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Matter of perspective: Victoria's June real-estate data depicts either market jolt or soft landing

Construction cranes dot the downtown Victoria skyline as several residential towers rise above the city streets.  Citified.ca

Matter of perspective: Victoria's June real-estate data depicts either market jolt or soft landing
Mike Kozakowski, Citified.ca
The residential real-estate market on southern Vancouver Island delivered several surprises in June as rising interest rates and a growing inventory of listings impacted home sales.
 
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Victoria Real-Estate Board (VREB) figures tallied 612 Multiple Listings Service transactions for the month, effectively the least productive June since 2000 when 511 sales were recorded. June’s market activity came close, however, to figures from 2010 (625 sales) and 2011 (618 sales).
 
A total of 302 single-family-dwellings sold in June, a drop from 440 one year prior and 367 in May of this year. The average sale price just shy of $1.35 million was the lowest since December of last year ($1.33 million) and a fall from the all-time peak of $1.42 million set in April, although significantly above the 2021 annual average of $1.206 million. The median in June, or the exact mid-point of all sales, totalled $1.178 million compared to March’s peak of $1.31 million.
 
Victoria realtor Marko Juras says that while market inputs have changed, like five-year interest rates rising to 4.5% from approximately 3% at the start of the year, the outlook for Greater Victoria remains up-beat and buyers continue to shop listed properties.
 
“We are seeing some parallels to softer markets like that of 2008-2014, but the main difference is the inventory of available homes remains significantly below that period, and interest rates, all things considered, are still quite low,” Juras said, referring to today’s re-sale inventory environment of some 2,000-units compared to 5,000-units a decade ago.
 
“Is there panic in the market? No, far from it. But some would-be buyers are on the sidelines, absolutely, waiting to see if there are further price concessions among sellers who may be pressured to sell in a short period of time, and assessing for themselves what is the reality down on the ground compared to anecdotes, media coverage and conversations with colleagues,” Juras added.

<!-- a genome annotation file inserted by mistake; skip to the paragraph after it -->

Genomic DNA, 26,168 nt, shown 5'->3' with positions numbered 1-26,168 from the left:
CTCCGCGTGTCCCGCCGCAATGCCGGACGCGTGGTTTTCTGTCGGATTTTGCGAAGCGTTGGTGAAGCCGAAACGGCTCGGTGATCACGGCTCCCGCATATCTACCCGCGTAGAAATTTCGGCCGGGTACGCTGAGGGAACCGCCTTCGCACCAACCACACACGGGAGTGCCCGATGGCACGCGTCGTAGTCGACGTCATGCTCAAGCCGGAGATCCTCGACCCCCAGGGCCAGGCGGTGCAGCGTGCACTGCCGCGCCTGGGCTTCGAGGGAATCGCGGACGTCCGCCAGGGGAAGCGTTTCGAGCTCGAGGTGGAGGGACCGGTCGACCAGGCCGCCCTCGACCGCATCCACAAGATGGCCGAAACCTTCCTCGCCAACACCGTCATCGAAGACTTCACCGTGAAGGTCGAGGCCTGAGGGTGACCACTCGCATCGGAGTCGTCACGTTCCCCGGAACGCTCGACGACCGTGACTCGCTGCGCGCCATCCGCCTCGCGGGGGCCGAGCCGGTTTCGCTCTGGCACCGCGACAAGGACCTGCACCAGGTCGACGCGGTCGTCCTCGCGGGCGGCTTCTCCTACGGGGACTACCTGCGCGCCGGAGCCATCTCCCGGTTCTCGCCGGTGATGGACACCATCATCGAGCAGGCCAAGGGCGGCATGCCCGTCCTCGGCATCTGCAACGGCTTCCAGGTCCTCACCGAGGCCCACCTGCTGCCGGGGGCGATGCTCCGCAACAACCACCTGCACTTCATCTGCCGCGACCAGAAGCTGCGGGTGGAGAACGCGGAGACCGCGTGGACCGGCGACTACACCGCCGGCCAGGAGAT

The condominium re-sale market, meanwhile, saw 202 sales averaging $640,498 with a $565,000 median, according to the VREB. The figures were down from peaks in January and February, respectively, which saw a $683,759 average apex and a $620,800 all-time median high. June activity was at its slowest for the month since June of 2014. It did, though, land in-step with 2020’s 209 sales and 2019’s 216.
 
Where prices appreciated, at least month-over-month, was in the townhome segment where only 66 purchases were completed, albeit at a premium.
 
VREB data showed prices jumped to a near-record high in June to $930,226 on average with an $845,000 median, whereas the segment had a downturn in May (the average fell to just over $850,000).
 
June's average was second only to April’s $946,319 and the median at its third highest point behind January’s $861,250 and April’s $890,000. The limited supply of this housing form despite strong demand – due to high prices of single-family-homes – means significant price pressure is placed on townhomes among single-family buyers turning to the next best thing. That being said, Juras feels due to the low volume of sales in this segment, month-to-month data can be impacted by statistical noise such as the sudden price drop in May and subsequent rise in June.
 
Heading into the summer, Juras believes the level of re-sale inventory may be the figure to watch as a clue to where things are headed.
 
“A decade ago there were 2.5 times as many homes for sale as there are now, which if you put that into perspective, it made for a significantly different, far more competitive market for sellers than what we are seeing today,” Juras said.
 
“And what appears to spur activity on a stale listing in this market is a price adjustment, as we are seeing a desire for value emerge as a strong caveat among today’s buyers who know the market is taking a breather, while interest rates are trending higher. In other words, ten years ago it was difficult to find a buyer, period, but today, the right balance of value for the money is the dominant driver,” Juras continued. C
 
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